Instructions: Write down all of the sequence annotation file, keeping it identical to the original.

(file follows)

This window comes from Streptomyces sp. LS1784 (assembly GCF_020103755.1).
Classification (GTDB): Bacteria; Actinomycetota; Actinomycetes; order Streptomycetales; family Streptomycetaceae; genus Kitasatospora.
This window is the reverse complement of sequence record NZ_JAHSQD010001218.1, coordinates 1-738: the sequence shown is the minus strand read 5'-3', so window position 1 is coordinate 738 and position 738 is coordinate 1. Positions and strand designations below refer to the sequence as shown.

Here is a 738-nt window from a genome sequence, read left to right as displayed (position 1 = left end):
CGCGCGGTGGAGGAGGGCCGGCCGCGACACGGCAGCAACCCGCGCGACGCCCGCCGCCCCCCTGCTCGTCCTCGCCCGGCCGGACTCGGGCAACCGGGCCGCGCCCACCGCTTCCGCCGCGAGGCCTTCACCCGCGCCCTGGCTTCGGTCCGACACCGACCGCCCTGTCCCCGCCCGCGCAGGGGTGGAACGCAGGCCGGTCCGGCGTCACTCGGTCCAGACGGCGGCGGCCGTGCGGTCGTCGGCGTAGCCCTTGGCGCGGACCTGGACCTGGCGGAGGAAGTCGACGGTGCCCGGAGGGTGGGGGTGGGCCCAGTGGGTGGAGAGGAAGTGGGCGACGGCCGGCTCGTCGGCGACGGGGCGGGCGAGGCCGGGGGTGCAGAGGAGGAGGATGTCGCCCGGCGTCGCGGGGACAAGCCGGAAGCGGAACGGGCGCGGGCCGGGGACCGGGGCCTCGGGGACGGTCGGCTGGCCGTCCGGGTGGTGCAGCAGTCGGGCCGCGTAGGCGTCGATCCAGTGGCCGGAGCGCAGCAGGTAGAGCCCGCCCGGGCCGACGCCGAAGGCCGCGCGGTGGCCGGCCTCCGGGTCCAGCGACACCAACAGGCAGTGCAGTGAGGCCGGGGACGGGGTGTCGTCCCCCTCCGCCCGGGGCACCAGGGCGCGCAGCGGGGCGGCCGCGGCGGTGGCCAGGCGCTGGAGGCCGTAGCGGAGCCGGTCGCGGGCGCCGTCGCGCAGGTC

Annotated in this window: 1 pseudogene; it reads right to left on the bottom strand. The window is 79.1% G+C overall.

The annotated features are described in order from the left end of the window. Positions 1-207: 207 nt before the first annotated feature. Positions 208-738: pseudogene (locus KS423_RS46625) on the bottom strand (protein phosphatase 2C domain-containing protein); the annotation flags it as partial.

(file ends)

This window comes from Streptomyces sp. LS1784 (assembly GCF_020103755.1).
Classification (GTDB): Bacteria; Actinomycetota; Actinomycetes; order Streptomycetales; family Streptomycetaceae; genus Kitasatospora.
This window is the reverse complement of sequence record NZ_JAHSQD010001218.1, coordinates 1-738: the sequence shown is the minus strand read 5'-3', so window position 1 is coordinate 738 and position 738 is coordinate 1. Positions and strand designations below refer to the sequence as shown.

Here is a 738-nt window from a genome sequence, read left to right as displayed (position 1 = left end):
CGCGCGGTGGAGGAGGGCCGGCCGCGACACGGCAGCAACCCGCGCGACGCCCGCCGCCCCCCTGCTCGTCCTCGCCCGGCCGGACTCGGGCAACCGGGCCGCGCCCACCGCTTCCGCCGCGAGGCCTTCACCCGCGCCCTGGCTTCGGTCCGACACCGACCGCCCTGTCCCCGCCCGCGCAGGGGTGGAACGCAGGCCGGTCCGGCGTCACTCGGTCCAGACGGCGGCGGCCGTGCGGTCGTCGGCGTAGCCCTTGGCGCGGACCTGGACCTGGCGGAGGAAGTCGACGGTGCCCGGAGGGTGGGGGTGGGCCCAGTGGGTGGAGAGGAAGTGGGCGACGGCCGGCTCGTCGGCGACGGGGCGGGCGAGGCCGGGGGTGCAGAGGAGGAGGATGTCGCCCGGCGTCGCGGGGACAAGCCGGAAGCGGAACGGGCGCGGGCCGGGGACCGGGGCCTCGGGGACGGTCGGCTGGCCGTCCGGGTGGTGCAGCAGTCGGGCCGCGTAGGCGTCGATCCAGTGGCCGGAGCGCAGCAGGTAGAGCCCGCCCGGGCCGACGCCGAAGGCCGCGCGGTGGCCGGCCTCCGGGTCCAGCGACACCAACAGGCAGTGCAGTGAGGCCGGGGACGGGGTGTCGTCCCCCTCCGCCCGGGGCACCAGGGCGCGCAGCGGGGCGGCCGCGGCGGTGGCCAGGCGCTGGAGGCCGTAGCGGAGCCGGTCGCGGGCGCCGTCGCGCAGGTC

Annotated in this window: 1 pseudogene; it reads right to left on the bottom strand. The window is 79.1% G+C overall.

The annotated features are described in order from the left end of the window. Positions 1-207: 207 nt before the first annotated feature. Positions 208-738: pseudogene (locus KS423_RS46625) on the bottom strand (protein phosphatase 2C domain-containing protein); the annotation flags it as partial.